In a post dated March 19, Vice-President for Business Operations at Invisible Children, Chris Sarette, says IC is not an anti-gay organization. Sarette has some credibility on this statement since he came out as gay in 2007. In the post, Sarette wrote:
Invisible Children has attracted supporters, employees and board members who otherwise might sit on opposite sides of the aisle. The Invisible Children community’s common conviction that people are people, and the actions that back it up, are one of the reasons that I finally came out as a gay man in 2007.
Invisible Children’s Kony2012 campaign brought international scrutiny recently when they helped make Uganda and Kony trends on Twitter. Just last week, Right Wing Watch wondered aloud about a possible link between Martin Ssempa, infamous anti-gay minister in Uganda, and the Invisible Children organization because of a video posted in 2005 by students at Grove City College (where I teach). As I understand it the visits were not coordinated and there was no connection between IC and Ssempa. However, the RWW piece speculated that such a link might be possible because of the visits.
Without specifically mentioned the false attribution of a connection, Sarette pays tribute to inclusive nature of the IC organization.
Personally, it’s difficult for me to see Invisible Children maligned as anti-gay because it’s simply untrue. This is the group of people that encouraged me to embrace my sexual identity and I have experienced the acceptance, not just tolerance, of everyone in the organization. And having just celebrated my fourth anniversary with my partner, I’m so happy that I did.
I have spoken with the current student leadership of Project Okello here and I am confident that there has never been coordination between Ssempa and IC. Furthermore, when the Project Okello leaders learned of Ssempa’s anti-gay advocacy, they ceased all contact with him.
I see that RWW has posted an update from IC which is a good start. I do hope that the RWW author will take steps to get that word out to the other bloggers who posted on the subject.
First some video from NTVUganda and then a statement from the government:
RESPONSE TO INTERNATIONAL DISCOURSE OF LRA ACTIVITY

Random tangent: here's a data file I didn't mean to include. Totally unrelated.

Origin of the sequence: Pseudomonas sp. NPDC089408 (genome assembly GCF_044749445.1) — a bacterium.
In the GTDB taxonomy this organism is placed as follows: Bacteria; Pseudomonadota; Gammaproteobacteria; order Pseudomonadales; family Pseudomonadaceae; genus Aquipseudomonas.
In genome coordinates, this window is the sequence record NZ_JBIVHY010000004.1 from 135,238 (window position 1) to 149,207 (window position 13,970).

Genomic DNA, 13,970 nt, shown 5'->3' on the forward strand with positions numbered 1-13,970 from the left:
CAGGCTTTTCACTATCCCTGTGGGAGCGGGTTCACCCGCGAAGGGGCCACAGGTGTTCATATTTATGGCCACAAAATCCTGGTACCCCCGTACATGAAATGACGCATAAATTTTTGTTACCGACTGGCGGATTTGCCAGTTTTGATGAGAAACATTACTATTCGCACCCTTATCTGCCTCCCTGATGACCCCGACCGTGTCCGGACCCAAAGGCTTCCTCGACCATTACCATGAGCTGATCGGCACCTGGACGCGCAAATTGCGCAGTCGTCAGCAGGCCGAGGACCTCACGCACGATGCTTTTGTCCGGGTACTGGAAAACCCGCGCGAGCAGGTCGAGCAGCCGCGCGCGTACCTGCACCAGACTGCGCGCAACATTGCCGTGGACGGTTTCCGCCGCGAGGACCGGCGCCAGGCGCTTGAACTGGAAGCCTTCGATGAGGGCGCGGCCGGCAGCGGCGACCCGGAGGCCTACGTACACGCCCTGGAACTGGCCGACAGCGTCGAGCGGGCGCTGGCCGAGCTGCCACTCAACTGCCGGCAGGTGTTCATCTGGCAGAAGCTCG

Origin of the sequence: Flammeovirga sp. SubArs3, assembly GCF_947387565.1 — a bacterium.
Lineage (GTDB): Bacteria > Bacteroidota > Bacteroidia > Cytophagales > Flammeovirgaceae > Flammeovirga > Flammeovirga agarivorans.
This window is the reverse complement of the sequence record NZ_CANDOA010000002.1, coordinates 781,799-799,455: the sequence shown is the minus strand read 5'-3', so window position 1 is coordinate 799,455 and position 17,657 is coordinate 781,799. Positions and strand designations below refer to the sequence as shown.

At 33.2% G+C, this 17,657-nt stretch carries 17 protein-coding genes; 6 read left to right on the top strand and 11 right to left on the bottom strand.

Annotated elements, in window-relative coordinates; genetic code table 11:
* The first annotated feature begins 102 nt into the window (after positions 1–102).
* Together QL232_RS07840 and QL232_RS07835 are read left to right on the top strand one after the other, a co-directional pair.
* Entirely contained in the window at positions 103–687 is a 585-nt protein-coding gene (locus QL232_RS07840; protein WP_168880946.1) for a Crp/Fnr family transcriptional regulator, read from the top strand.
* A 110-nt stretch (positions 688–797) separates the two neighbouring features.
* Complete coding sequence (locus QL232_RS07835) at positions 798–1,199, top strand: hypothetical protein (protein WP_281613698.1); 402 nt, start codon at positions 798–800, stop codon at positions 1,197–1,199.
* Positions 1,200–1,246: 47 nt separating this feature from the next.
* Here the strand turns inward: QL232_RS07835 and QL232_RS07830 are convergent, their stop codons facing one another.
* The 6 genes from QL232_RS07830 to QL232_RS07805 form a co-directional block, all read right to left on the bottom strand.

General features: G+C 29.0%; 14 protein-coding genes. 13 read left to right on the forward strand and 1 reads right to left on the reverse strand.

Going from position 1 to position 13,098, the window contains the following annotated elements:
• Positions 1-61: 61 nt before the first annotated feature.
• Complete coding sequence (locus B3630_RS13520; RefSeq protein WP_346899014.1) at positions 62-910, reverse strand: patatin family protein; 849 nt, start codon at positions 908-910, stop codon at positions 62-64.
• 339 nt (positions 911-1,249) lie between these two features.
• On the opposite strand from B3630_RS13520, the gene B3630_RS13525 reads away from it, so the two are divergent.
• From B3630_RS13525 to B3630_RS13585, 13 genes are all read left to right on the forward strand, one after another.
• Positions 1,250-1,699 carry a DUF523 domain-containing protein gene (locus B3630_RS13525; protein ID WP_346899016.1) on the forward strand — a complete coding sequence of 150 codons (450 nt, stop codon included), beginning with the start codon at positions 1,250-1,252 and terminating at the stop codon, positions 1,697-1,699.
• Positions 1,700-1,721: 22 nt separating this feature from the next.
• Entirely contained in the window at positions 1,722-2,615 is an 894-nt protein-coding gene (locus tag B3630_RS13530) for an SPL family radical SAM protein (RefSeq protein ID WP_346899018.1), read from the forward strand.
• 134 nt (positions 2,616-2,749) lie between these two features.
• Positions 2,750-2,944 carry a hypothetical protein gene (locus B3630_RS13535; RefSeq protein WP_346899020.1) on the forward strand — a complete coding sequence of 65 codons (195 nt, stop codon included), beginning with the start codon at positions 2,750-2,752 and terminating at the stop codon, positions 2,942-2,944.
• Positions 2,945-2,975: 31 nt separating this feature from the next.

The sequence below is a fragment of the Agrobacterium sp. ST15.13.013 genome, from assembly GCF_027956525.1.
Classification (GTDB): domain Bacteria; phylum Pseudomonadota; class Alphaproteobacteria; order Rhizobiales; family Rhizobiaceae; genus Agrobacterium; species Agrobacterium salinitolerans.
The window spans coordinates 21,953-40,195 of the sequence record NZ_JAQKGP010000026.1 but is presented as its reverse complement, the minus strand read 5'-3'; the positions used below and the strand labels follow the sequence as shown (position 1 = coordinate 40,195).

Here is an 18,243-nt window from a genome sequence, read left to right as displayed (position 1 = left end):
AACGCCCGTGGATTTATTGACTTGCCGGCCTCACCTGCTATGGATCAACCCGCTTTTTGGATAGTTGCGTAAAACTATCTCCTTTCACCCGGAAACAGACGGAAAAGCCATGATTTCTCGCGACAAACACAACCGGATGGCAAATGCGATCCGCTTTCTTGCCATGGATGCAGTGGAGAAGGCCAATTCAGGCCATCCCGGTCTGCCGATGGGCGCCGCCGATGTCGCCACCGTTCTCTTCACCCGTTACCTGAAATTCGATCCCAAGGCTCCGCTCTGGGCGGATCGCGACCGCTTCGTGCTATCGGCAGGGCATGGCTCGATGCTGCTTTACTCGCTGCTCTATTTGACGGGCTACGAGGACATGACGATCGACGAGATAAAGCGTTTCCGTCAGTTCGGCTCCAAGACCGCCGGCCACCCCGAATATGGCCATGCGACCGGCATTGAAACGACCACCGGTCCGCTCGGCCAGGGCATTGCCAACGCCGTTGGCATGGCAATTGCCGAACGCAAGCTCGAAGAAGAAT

***Friday 9th March2012***18:00 hour
RESPONSE TO INTERNATIONAL DISCOURSE OF LRA ACTIVITY
Uganda welcomes all campaigns which seek to raise awareness and highlight the plight of people affected by the Lord’s Resistance Army (LRA). We are grateful forrenewed efforts which seek to contribute to the arrest of Joseph Kony and the elimination of the LRA from the Central African Region. The Government of Uganda however, would strongly urge that any awareness campaign fully takes into consideration the current realities of the situation.
The Lord’s Resistance Army has been a concern of this government since the late 80’s and have exacted a great toll on the Ugandan people and independent estimates approximate that 30,000 children were abducted and used as child soldiers over the course of the 25 year conflict.
Misinterpretations of media content may lead some people to believe that the LRA is currently active in Uganda. It must be clarified that at present the LRA is not active in any part of Uganda. Successfully expelled by the Ugandan Peoples Defence Forces in mid-2006, the LRA has retreated to dense terrain within bordering countries in the Central African area. They are a diminished and weakened group with numbers not exceeding 300. The threat posed by the LRA in our neighboring countries is considerably reduced and we are hopeful that it will be altogether eliminated with the help of US logistical support.